South West Local Enterprise Partnerships set up Rural Productivity Commission

South West Local Enterprise Partnerships set up Rural Productivity Commission
09 June 2017

South West Rural Productivity Commission – Understanding our rural economy


The South West Rural Productivity Commission will gather evidence and look into issues affecting rural economic growth, productivity and prosperity. It has been established by four Local Enterprise Partnerships in south west England to ensure that their work and policies support rural economic growth. Evidence and experiences are invited from rural stakeholders and businesses.

A call for evidence

The Swindon and Wiltshire LEP encourages you to participate in this new policy development by either:

Providing written evidence to the commission by Friday, 30 June 2017 - Send documents directly to the Commission’s consultant or provide your views on the call for evidence form


By attending and speaking at one of five local hearings being held across the region during June and July. The Swindon and Wiltshire hearing will be held at Lackham House, Wiltshire College at Lackham near Chippenham, on Thursday, 6 July 2017. If you wish to discuss your evidence with the Commission, or simply to attend, please register on this short form

The SW Rural Productivity Commission involves a partnership of Heart of the South West, Dorset, Swindon and Wiltshire, and Cornwall & the Isles of Scilly Local Enterprise Partnerships.

About the Commission

The Commission will hear and review evidence from a range of sources with the aim to:

  • Frame the south west response to the Industrial Strategy and forthcoming DEFRA 25 year plans for ‘food, farming and fisheries’ and ‘environment’

  • Draw out the opportunities for the south west and individual LEPs to improve rural productivity

  • Understand the wider economic functioning between rural and urban to identify opportunities for growth across the whole area

  • Secure government support for specific initiatives in the 2017 Autumn Statement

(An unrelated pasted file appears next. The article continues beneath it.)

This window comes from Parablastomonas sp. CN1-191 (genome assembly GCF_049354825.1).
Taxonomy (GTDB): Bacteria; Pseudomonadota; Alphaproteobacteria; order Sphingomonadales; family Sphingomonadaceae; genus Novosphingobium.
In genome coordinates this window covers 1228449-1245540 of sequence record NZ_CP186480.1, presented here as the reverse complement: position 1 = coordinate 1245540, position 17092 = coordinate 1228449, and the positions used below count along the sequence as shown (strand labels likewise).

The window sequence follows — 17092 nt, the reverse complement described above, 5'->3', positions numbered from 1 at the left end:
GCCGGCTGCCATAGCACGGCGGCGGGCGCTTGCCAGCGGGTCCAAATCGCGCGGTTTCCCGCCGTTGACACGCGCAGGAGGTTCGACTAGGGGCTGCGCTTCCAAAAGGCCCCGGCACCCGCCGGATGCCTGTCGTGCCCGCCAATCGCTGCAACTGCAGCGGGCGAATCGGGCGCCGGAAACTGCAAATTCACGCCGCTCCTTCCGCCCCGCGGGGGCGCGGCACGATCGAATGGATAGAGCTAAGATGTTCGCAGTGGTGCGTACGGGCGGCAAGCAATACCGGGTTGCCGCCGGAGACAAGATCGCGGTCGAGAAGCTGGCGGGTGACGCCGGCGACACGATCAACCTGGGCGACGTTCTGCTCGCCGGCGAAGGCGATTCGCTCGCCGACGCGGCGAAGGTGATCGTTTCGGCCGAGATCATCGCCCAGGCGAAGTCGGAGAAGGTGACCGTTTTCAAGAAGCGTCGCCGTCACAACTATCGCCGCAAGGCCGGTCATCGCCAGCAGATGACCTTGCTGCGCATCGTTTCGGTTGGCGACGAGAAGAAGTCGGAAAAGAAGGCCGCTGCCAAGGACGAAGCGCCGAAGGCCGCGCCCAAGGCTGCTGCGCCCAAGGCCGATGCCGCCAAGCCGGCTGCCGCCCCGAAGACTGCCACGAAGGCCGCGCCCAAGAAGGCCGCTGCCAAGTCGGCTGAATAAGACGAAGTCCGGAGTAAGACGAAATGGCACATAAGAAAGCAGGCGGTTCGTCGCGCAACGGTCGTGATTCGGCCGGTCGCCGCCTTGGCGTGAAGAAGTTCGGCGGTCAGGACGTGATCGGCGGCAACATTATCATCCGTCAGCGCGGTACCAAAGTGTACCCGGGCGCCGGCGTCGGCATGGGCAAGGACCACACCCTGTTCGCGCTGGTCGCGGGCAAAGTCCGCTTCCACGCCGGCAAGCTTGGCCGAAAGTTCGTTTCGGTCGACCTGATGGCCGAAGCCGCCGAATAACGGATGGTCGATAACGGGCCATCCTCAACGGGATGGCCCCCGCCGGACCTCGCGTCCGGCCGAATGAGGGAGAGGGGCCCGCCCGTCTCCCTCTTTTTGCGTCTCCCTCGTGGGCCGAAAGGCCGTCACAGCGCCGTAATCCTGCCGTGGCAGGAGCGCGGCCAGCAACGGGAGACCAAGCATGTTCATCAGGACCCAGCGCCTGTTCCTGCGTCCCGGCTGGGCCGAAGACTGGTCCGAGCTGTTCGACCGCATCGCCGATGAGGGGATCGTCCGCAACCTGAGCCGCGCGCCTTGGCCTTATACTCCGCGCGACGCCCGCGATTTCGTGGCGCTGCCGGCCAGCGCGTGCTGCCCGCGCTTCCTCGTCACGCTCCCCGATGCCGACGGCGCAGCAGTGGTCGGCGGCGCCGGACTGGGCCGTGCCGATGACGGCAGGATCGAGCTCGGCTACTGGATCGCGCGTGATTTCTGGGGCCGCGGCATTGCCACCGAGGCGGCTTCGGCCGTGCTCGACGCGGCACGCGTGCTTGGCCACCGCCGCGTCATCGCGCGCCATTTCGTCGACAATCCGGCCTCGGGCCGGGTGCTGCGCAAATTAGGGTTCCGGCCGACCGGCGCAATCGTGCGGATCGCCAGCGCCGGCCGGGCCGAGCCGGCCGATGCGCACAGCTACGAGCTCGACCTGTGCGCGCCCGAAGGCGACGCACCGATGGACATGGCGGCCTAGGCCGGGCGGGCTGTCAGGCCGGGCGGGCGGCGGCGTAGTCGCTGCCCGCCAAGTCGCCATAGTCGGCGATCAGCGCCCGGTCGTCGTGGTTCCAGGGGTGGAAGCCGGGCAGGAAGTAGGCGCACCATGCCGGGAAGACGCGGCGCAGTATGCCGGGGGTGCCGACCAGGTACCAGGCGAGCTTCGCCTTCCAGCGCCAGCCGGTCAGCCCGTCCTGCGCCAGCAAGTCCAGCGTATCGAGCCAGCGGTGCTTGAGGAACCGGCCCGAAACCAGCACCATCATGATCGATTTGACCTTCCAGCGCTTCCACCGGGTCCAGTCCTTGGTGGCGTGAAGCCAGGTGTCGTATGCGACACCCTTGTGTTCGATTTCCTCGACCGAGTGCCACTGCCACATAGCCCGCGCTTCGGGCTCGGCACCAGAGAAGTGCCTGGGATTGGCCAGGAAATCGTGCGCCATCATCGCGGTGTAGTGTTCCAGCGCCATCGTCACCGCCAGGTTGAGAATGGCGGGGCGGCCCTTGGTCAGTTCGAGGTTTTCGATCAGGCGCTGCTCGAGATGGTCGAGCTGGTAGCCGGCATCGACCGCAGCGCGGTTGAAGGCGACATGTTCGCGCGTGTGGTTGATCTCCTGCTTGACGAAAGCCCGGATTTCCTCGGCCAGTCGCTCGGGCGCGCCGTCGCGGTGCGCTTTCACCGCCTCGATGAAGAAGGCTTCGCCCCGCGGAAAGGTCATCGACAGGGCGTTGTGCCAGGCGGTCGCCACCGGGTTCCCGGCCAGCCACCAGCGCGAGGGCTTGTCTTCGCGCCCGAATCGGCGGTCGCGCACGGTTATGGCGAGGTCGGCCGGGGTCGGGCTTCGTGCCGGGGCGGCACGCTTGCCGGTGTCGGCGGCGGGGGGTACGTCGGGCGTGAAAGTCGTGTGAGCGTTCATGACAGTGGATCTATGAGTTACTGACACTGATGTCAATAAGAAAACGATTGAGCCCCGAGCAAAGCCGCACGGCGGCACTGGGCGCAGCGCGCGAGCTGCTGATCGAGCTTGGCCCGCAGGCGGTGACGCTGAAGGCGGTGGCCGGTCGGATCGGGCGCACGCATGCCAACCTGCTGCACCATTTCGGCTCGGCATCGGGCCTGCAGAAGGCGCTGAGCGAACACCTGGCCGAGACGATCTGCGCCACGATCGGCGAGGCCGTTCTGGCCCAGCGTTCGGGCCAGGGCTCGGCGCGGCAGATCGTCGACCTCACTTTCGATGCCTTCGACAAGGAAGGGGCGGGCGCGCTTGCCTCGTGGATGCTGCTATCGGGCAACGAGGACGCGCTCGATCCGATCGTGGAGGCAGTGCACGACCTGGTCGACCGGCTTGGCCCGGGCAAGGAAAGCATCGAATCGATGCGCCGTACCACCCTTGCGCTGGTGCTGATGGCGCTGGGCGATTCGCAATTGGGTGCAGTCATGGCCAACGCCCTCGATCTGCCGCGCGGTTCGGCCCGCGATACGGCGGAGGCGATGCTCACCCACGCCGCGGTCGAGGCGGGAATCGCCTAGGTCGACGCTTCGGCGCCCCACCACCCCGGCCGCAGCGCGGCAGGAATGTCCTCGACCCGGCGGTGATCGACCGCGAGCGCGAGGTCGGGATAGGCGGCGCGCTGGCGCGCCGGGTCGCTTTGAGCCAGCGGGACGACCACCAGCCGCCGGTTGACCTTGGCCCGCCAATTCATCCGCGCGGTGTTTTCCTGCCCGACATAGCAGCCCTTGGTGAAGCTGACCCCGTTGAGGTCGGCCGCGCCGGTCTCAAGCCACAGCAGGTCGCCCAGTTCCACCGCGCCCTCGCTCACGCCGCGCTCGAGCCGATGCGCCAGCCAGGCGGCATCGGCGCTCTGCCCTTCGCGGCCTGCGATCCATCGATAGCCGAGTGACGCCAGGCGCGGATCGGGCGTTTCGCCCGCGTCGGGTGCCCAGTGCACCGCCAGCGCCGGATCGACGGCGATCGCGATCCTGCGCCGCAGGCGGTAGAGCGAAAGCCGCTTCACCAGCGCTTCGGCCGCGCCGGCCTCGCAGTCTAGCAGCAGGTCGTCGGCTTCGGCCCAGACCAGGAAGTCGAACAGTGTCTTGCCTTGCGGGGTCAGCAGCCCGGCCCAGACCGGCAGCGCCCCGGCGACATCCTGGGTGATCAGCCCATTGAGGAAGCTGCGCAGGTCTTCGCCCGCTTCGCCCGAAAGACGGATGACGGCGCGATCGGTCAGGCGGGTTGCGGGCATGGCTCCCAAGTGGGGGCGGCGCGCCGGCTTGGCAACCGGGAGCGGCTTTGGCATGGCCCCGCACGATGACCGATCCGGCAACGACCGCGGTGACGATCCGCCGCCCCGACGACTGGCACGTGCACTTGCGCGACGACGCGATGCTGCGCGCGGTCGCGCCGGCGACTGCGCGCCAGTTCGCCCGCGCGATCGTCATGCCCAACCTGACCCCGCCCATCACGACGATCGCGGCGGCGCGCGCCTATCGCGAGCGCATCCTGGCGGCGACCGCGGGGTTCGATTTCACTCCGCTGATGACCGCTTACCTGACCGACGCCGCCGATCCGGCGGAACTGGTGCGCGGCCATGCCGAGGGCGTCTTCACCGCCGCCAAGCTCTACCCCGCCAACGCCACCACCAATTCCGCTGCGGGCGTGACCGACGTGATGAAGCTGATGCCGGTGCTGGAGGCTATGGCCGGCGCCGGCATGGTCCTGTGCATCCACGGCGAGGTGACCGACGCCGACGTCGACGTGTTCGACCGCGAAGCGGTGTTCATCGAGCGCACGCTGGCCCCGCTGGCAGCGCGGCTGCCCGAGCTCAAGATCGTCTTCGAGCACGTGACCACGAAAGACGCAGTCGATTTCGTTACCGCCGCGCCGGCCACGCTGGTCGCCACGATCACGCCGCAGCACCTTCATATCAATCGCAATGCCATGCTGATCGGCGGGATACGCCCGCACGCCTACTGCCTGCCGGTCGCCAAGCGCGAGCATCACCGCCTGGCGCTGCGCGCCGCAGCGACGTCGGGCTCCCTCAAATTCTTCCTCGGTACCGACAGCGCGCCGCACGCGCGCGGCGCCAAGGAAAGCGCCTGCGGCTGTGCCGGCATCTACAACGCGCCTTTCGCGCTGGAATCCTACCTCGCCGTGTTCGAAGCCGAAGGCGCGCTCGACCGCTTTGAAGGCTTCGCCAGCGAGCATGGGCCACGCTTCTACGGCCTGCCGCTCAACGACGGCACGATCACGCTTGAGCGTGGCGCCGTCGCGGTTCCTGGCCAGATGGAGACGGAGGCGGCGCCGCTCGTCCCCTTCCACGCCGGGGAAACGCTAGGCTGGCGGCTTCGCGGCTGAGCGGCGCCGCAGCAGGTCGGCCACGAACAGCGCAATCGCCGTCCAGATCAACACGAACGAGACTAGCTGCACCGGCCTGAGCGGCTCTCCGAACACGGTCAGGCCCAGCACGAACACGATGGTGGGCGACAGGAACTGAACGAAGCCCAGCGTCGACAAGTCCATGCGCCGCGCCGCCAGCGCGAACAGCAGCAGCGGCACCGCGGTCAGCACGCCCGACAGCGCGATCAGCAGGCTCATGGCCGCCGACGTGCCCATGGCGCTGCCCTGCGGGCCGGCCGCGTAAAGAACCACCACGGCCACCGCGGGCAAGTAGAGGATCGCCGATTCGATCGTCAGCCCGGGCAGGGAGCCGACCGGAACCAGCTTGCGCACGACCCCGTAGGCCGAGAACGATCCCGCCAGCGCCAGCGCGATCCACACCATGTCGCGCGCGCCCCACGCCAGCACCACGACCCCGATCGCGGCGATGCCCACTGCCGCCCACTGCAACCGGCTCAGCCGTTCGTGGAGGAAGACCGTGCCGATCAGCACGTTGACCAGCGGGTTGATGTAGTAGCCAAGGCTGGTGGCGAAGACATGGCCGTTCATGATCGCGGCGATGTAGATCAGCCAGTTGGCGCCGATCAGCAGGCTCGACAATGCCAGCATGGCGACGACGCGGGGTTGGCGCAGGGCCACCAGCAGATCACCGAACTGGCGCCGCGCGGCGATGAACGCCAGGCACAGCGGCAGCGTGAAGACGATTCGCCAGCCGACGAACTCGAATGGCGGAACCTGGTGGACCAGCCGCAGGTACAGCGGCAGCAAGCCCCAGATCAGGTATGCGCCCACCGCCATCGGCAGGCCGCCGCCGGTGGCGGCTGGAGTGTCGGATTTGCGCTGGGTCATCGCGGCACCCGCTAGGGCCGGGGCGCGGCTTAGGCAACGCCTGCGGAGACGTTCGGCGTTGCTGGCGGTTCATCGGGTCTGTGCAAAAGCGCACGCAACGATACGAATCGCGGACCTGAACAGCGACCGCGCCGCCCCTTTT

• Influence national and local policies where appropriate to improve rural productivity

The Commission is seeking evidence in relation to the following research questions:

  1. What does the economy look like in rural areas? (sectors, jobs, innovation, productivity, demography, housing, skills)
  2. What are the opportunities for growth/productivity improvements in rural areas?
  3. What are the barriers to growth/productivity improvements in rural areas?
  4. How does the rural economy interact with the urban economy and how can this be optimised? To what extent are market and coastal town providing a ‘hub’ for their rural hinterlands?
  5. What skills are needed in rural areas, do skills issues differ from urban areas?
  6. How do we ensure skills needs are met?
  7. What are the implications of Brexit for the rural economy?
  8. Is there evidence of innovative clusters in the rural economy? If so, how can these be identified, nurtured and replicated?
  9. Drawing on our experience of delivering rural support programmes in the SW, what sort of interventions have been successful and what sort of interventions proved less effective?
  10. What is the potential for businesses to ‘scale-up’ in the rural economy? How do Local Enterprise Partnerships and government bodies identify these businesses and support them to grow?
  11. Are there specific challenges for deeply rural areas and how can economies be supported in deeply rural areas?
  12. To what extent have rural areas been able to benefit from wider growth initiatives (e.g. Growth Deals, European funds)